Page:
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Filipino prelate tells crooks in gov’t: You’re thick-faced
Publication Date : 15-06-2014
“The government officials who steal public funds have the gall to do it, as they are thick-faced, insensitive, very brave,” Manila Archbishop Luis Antonio Cardinal Tagle said on Saturday, urging Catholics to help promote good government.
“But that is not the kind of bravery being asked of us,” Tagle said, addressing the Good Governance Forum for Lay Leaders at the Santuario de San Vicente de Paul Shrine in Quezon City.
The forum, which had the theme “We choose to be brave: Filipino lay leaders are today’s good governance advocates” and organised by the Diocese of Novaliches, was attended by lay leaders and good government advocates from 67 parishes in the cities of Quezon and Caloocan.
The forum was held a week after three senators and 35 other people, including former members of the House of Representatives and former government officials, were indicted for plunder and graft in the Sandiganbayan over the 10-billion-peso (US$227 million) pork barrel scam.
Among those charged was businesswoman Janet Lim-Napoles, who allegedly orchestrated the massive theft of public funds through fake foundations in connivance with lawmakers and heads of government agencies.
“Filipino lay leaders are today’s good governance advocates. Pro-God, procountry, proenvironment. That is where we should use our bravery,” Tagle said.
“Sometimes, we become cowards [and fail] to respond to calls for us to do what is good. But when it comes to doing foolish or mischievous things, we’re very creative, very brave. That is not what is being asked of us,” he said.
Preparation for 2016
According to the forum organisers, the event was aimed at engaging lay leaders and good government advocates in electoral, community education, legislative and pastoral accompaniment in politics.
“We believe that evangelisation in this sphere is of utmost importance, especially in preparation for the crucial 2016 elections,” the organisers said in a statement.
Massive graft and corruption, election-related killings, oppression and substandard social services have led to countless broken hearts and broken hopes, they said.
“In the Year of the Laity, the Church awakens to the call to ‘choose to be brave’ and is propelled to respond to a saintly mission and act heroically. With the Parish Pastoral Council leaders, Basic Ecclesiastical Community members and all Good Governance advocates from various ministries and organisations, we stand to claim a better Philippines today,” they said.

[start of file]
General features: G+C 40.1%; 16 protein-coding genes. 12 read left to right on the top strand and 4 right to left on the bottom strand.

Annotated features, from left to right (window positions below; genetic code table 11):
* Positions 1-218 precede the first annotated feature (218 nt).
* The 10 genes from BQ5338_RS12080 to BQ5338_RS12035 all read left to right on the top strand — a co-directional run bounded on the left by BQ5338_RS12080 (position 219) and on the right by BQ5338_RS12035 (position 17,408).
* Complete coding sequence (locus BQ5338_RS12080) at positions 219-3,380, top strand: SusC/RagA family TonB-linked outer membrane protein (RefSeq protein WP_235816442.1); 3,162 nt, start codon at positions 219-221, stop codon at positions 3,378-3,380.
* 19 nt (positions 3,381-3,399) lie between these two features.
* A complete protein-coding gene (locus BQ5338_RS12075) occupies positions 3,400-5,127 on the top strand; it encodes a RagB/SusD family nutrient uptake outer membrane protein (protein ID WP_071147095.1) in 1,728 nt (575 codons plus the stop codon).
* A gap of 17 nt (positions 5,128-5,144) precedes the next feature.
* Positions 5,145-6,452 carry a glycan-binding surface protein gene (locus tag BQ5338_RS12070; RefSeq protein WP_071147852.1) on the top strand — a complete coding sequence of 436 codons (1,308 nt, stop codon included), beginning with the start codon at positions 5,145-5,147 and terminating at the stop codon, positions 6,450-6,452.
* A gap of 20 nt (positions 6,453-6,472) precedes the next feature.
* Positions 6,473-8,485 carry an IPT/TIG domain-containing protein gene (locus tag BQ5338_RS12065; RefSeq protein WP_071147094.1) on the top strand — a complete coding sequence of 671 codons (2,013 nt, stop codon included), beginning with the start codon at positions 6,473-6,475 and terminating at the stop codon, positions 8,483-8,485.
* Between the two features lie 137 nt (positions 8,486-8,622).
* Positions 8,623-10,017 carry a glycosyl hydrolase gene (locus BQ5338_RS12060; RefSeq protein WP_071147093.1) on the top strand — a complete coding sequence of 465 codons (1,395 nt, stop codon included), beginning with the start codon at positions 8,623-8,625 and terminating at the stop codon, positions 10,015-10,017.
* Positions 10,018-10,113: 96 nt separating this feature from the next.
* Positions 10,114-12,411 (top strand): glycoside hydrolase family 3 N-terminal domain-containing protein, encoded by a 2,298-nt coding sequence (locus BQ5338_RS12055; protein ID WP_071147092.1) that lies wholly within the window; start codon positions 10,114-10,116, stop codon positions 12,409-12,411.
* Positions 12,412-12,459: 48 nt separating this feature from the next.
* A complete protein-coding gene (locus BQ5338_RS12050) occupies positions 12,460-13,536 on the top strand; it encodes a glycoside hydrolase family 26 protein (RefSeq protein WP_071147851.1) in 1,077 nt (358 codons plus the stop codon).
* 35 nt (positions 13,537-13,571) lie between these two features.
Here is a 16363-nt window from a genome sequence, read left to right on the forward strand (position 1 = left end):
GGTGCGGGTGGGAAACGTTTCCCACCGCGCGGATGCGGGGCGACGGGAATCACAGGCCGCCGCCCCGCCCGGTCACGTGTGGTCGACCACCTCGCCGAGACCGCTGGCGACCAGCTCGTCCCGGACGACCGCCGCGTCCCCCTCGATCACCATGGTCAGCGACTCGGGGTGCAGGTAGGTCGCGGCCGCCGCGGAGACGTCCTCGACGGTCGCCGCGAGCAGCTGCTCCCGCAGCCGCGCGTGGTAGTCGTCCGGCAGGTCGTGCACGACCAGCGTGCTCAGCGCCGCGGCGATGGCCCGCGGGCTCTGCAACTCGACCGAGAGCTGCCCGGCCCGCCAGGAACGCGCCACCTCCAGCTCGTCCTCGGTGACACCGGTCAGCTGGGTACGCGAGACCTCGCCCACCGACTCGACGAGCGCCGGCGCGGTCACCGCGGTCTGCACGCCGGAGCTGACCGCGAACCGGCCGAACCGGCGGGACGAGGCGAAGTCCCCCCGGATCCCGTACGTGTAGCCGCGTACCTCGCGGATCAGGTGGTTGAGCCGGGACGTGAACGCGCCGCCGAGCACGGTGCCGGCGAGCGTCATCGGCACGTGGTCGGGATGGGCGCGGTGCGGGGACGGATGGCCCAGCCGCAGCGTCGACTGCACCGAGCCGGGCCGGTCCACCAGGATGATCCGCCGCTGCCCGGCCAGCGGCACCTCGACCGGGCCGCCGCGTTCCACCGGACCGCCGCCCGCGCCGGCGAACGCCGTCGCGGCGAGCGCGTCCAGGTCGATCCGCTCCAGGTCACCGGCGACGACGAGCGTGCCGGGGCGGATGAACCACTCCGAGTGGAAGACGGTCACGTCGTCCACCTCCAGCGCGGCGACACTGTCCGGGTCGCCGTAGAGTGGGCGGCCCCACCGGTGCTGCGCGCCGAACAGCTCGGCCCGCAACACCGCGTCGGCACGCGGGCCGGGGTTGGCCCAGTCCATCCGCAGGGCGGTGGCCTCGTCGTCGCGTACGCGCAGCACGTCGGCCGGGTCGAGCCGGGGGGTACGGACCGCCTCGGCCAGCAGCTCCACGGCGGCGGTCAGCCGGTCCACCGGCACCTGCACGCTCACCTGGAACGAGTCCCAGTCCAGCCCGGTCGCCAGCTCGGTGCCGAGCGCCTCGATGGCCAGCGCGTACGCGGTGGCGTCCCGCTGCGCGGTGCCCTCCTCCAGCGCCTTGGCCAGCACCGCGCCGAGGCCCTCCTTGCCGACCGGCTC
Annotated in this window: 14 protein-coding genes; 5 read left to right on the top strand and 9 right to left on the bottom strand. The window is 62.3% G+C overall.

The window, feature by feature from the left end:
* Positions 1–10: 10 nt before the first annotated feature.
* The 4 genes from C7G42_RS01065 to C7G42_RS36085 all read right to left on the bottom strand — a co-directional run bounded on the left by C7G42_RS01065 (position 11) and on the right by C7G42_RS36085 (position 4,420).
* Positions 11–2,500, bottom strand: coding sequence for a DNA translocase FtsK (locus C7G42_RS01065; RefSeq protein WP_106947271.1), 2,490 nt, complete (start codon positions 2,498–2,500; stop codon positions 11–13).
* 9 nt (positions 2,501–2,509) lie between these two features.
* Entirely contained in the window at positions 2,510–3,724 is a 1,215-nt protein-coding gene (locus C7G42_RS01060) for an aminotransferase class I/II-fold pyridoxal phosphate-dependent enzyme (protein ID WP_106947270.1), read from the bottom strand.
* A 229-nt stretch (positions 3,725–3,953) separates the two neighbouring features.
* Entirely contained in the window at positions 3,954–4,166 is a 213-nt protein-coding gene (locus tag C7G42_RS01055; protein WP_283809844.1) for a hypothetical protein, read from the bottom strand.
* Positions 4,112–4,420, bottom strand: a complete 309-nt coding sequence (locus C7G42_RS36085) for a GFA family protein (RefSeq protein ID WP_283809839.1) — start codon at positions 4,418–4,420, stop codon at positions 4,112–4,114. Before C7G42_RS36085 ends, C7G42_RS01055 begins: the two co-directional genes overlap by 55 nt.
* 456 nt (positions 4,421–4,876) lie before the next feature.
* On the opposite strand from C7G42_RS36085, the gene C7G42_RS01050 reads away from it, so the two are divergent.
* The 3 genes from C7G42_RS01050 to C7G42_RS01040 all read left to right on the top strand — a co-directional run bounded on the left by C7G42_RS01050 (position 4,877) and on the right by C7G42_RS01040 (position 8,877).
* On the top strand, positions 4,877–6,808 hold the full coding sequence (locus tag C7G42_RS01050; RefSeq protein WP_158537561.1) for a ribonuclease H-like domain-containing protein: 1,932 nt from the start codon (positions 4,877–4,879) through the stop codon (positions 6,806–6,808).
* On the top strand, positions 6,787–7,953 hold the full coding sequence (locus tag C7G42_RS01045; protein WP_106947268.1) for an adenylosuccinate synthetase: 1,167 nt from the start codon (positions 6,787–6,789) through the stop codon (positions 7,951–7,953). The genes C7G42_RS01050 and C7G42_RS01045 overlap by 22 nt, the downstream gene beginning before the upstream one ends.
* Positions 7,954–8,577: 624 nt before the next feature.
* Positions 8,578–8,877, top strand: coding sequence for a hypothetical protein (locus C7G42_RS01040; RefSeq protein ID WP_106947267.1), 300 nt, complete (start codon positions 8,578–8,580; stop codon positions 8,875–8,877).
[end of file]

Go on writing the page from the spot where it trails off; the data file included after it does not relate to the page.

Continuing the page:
Tagle said lay people have a role in promoting good government.
Instead of blaming government officials for the controversies that hound the nation, Filipinos must look at themselves first, he said, adding that all citizens have an obligation to fulfill in improving the country and themselves.
Tagle urged the laity to do their part in promoting good government by letting themselves be governed by the personal values of fairness, empathy, stability and integrity.
“The word ‘govern’ means management and giving a sense of direction. Even not in politics, in our families, schools, businesses, church—all of us have, in a way, a role in upholding good governance. It is important that we learn good governance on the basis of our faith so that we can use it in governing our country,” Tagle said.
“We no longer know whom to trust. Everyone, individual or institution, promises to provide a better life. But these usually are broken promises,” he said.
“You do not know whom to trust anymore, and … we need good governance to restore the people’s trust in their fellowmen and in the institutions,” he said, adding that people and nations get paralysed when trust is violated.
In order to achieve good governance, be it in the government, institutions or the church, Filipinos should vote in the 2016 elections for people with competence, professionalism and love for country, and those who will serve for the common good, Tagle said.
“One sign of good governance is competence,” he said. “Sadly, our system of governance does not totally depend on competence but on protection. Anyone, even incompetent, as long as he is a friend of the mayor, gets the position. That’s why he busies himself not with his mission but with protection, connection and promotion. This should change.”
Tagle cited the importance of professionalism in running the national and local governments and organisations.
Without professionalism, “no policies are set in place,” he said. “Everything is internal arrangement, private arrangements, that’s why high-profile prisoners, including drug dealers, and their relatives go in and out of prison. What is the real procedure? Let us be professional.”
Good government, Tagle stressed, is promoting the good of all.
“If you love your country, you will not do anything that will put your country to shame,” he said.
Seeds of corruption
During the press conference on the the 51st International Eucharistic Conference last week, Tagle said the pork barrel scam was not just about corrupt politicians, but also about how parents planted the seeds of corruption in raising their children at home.
Instead of pointing the finger at a small group of people, everyone must engage in soul-searching and in communal examination of conscience to discern the status of the Filipino culture and how it can be “purified,” Tagle said.
“I just wish that we would set it in a wider context, not only of the politicians but also of the whole country and the whole Filipino culture,” he said.